Promising findings from new research might help fight an aggressive form of breast cancer

"It's like a missile and it goes and finds its target," said a researcher.

Denise Dador Image
Wednesday, October 12, 2022
Promising findings might help fight aggressive forms of breast cancer
Aggressive forms of breast cancer, such as triple negative breast cancer, can be tough to survive if they're not caught early. Now, two new findings may help improve the odds.

LOS ANGELES (KABC) -- Aggressive forms of breast cancer such as triple negative breast cancer can be tough to survive if it's not caught early.

But now, we're learning more about two new findings that may help improve the odds for triple negative, and other forms of breast cancer.

Eyewitness News spoke with Lynette Dawson. Her battle with breast cancer started in July 2018.

"The doctors examined both my breasts and felt a lump on my left," Dawson said.

She was diagnosed with HER-2 cancer, a form that's hormonally driven.

It responded to surgery, chemo and radiation, but other types, such as triple negative breast cancer, have no hormone receptors and are very hard to treat.

Professor Ratna Vadlmudi, a researcher with UT Health San Antonio, explained the stark statistics when it comes to triple negative breast cancer.

"I think if it's a grade two or grade three, 50% of them will not survive within five years," Vadlmudi said.

Vadlmudi and his team tested 30,000 genes to find one to stop triple negative.

"What we found is ERX-41 binds to a new therapeutic target that is LipA," he said.

Once ERX-41 binds to the LipA gene, then the cancer senses defective cells and dies off.

"It's like a missile and it goes and finds its target," said Vadlamudi.

It's an important finding for women who battle aggressive forms of breast cancer.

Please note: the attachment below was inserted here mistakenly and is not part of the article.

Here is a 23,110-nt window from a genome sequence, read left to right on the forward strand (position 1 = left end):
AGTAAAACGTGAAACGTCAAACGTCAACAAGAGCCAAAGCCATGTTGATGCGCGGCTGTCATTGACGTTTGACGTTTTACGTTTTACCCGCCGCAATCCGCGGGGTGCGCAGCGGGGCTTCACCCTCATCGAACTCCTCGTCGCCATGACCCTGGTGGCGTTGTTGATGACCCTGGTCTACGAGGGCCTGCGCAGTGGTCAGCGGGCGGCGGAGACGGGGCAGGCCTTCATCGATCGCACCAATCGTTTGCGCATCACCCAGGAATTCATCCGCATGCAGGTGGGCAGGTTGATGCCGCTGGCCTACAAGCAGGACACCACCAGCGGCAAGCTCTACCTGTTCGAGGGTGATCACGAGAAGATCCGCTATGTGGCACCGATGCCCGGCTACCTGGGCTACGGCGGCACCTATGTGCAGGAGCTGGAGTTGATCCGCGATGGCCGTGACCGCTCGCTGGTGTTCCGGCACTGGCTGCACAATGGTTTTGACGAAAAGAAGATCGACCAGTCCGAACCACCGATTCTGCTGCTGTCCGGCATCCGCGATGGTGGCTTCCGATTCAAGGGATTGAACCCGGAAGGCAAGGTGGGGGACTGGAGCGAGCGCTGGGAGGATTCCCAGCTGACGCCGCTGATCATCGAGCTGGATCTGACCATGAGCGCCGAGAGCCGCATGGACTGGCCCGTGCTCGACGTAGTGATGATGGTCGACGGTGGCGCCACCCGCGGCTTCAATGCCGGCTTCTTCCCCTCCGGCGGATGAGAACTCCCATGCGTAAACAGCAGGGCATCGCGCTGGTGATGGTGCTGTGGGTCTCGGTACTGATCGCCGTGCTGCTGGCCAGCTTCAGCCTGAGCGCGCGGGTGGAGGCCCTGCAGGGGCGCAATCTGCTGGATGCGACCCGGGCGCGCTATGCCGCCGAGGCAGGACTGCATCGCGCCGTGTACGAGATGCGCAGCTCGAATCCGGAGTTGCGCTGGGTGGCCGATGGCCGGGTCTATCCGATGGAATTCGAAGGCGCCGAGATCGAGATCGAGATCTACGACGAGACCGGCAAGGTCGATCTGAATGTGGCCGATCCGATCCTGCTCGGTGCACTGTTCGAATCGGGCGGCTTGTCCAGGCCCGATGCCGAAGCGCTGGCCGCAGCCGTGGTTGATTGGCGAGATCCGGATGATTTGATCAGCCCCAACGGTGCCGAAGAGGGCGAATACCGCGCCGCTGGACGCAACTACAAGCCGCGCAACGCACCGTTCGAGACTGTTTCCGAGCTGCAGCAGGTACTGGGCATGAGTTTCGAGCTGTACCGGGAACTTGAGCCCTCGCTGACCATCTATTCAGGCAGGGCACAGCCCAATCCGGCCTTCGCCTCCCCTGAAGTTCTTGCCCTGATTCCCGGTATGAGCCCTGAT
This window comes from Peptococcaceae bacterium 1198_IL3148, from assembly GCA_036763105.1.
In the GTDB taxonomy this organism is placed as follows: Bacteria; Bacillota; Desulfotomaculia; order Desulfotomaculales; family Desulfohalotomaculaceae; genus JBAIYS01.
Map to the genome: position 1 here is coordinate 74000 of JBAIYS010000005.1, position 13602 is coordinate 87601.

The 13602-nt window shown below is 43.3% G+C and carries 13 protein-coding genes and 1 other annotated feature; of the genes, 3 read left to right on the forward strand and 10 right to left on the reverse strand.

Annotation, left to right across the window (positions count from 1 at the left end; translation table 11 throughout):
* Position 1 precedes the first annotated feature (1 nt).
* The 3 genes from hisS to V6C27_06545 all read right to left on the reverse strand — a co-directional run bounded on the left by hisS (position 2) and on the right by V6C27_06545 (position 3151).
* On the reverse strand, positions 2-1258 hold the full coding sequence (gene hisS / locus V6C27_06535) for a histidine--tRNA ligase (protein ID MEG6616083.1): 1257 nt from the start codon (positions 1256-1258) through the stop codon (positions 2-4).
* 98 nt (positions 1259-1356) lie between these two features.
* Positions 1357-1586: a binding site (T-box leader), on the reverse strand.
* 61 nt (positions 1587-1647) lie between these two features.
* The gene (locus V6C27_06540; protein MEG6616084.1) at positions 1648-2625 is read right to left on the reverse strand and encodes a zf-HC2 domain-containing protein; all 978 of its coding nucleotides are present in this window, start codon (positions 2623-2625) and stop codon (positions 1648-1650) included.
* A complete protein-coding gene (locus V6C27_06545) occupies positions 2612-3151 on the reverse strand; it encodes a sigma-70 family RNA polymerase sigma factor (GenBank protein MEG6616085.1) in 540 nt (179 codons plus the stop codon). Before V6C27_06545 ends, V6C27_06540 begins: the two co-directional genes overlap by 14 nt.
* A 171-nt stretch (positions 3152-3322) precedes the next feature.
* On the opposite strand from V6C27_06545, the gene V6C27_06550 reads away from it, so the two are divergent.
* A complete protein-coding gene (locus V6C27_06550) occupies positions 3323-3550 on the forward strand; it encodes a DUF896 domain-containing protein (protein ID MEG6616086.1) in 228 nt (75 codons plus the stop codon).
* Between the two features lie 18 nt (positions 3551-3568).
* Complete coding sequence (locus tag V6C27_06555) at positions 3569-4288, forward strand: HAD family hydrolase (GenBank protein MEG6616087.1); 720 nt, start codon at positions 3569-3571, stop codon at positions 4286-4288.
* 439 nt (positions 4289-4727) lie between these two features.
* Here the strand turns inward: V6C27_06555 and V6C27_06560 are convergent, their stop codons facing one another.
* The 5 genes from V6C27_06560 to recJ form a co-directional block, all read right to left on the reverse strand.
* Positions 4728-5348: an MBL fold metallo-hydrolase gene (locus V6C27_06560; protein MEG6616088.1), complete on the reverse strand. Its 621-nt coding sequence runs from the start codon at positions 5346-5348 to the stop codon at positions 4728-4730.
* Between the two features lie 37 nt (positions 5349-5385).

Another research discovery is helping scientists understand metastasis.

"A lot of women who have HER2-positive breast cancer will develop during the course of their metastatic disease brain metastasis," said Dr. Sara Hurvitz with UCLA's Jonsson Comprehensive Cancer Center.

Metastasis happens when circulating cancer cells break away from the original tumor and travel via blood vessels.

Until now, doctors thought this happened around the clock.

Now, Swiss researchers found cells break away mainly during sleep and they tend to divide more quickly compared to those that exit in the daytime.

Researchers say knowing this could help influence when treatment is given and open the doors to finding ways to control the exiting cells.

These two new findings will help breast cancer patients like Dawson, and may lead to treatments for other cancers.

In fact, when it comes to ERX-41, researchers say in animal studies, it knocked down the cancer in 60 days.

The compound is likely to be effective against other lethal cancers like pancreatic, ovarian and glioblastoma.

Researchers expect human clinical trials to begin next year.